Reviews

Reviews

Hell House

Hell House

George Ratliff

USA, 2001

Credits

Review by Rumsey Taylor

Posted on 11 July 2004

Source Plexifilm DVD

In a makeshift greenroom in the Trinity Church (in Cedar Hill, Texas) prosthetic wounds are applied to the face of a young man. He is a cast member, one of close to a hundred, who is performing in an annual Hell House. The event propagates scenes of abortion, rape, domestic violence, and other violent scenarios as a means of converting a Christian message. Its moralistic implications aside, it is a tactic (only because it is financed and held by a church) that involves a great irony: that the message warrants such questionable means, of which inducing fear is integral. Like legions of misogynistic, violent, and immoral horror films, Trinity’s tactic is to scare the hell out of you.

Hell House follows the tenth annual event during its three months of planning in chronology. We see introductory meetings concerning scripting, arguments over the color and position of a pentagram, and even blocking details of the controversial school-shooting scene — a vignette Trinity modeled within six months of Columbine. There are auditions and casting, which generate a lot of interest in local youth programs, yet, as director George Ratliff notices in a radio interview on the Plexifilm DVD, the “bad” parts are immensely more popular. “I think she’s going to try out for the abortion scene. That’s interesting,” says John Cassar, who encourages the audition of his teenage daughter, Alex.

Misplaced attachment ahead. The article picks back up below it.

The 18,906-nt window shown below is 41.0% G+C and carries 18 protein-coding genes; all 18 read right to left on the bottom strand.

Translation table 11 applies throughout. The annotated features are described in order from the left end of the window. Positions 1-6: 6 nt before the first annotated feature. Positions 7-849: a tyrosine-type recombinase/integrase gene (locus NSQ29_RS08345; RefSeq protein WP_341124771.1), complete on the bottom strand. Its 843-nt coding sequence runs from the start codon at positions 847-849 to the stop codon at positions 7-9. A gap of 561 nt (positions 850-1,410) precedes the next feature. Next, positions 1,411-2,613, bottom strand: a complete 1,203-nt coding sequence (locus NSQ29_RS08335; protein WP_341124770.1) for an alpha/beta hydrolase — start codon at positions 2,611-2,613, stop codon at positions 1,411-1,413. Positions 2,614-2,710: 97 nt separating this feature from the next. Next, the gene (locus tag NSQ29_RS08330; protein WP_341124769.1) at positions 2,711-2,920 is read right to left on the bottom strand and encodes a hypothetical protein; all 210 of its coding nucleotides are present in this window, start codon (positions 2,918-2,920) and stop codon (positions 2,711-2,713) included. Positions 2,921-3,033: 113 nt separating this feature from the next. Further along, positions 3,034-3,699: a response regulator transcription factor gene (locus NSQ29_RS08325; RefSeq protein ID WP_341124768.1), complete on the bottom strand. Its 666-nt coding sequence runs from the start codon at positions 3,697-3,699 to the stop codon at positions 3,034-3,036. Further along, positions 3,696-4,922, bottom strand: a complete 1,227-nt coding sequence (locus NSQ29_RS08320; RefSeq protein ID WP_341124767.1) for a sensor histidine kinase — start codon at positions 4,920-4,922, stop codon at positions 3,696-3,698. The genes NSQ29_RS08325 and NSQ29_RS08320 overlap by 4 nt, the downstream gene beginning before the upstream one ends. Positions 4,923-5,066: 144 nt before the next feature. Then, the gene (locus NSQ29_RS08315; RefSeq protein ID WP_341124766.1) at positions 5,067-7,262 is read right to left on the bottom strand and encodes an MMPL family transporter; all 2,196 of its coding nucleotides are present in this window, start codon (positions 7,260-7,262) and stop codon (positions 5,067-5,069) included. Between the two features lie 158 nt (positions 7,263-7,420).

There is much debate over particularities, such as the name of a popular date rape drug, crucial to the “rave scene.” Planners argue over the title of an interpretably occult role-playing game, whether it is “Magic” or “The Gathering.” These details may seem moot in comparison to the overall, propagandistic tactic of Hell House, though they illustrate the makers” lack of full understanding and even ignorance; simultaneously, it illustrates a stringent emphasis upon detail.

A number of Hell House’s participants have past episodes to relate to and draw from in their performances. A woman, cast in the popular “abortion scene,” speaks of the unexpected presence of her actual rapist in one night’s audience. It is an efficiently harrowing circumstance.

Upon viewing the film, the benefit or manipulation of Trinity’s Hell House (a perhaps unwarranted isolation, as several such Hell Houses are employed across the country) remains persistently questionable. It is a strength of a documentary to disregard available bias, especially as temptingly easy as it would have been with this premise. Ratliff’s topic is an objectively moral issue. He observes it with sympathy to a number of arguments, both for and against the discriminating tactic of Hell House.

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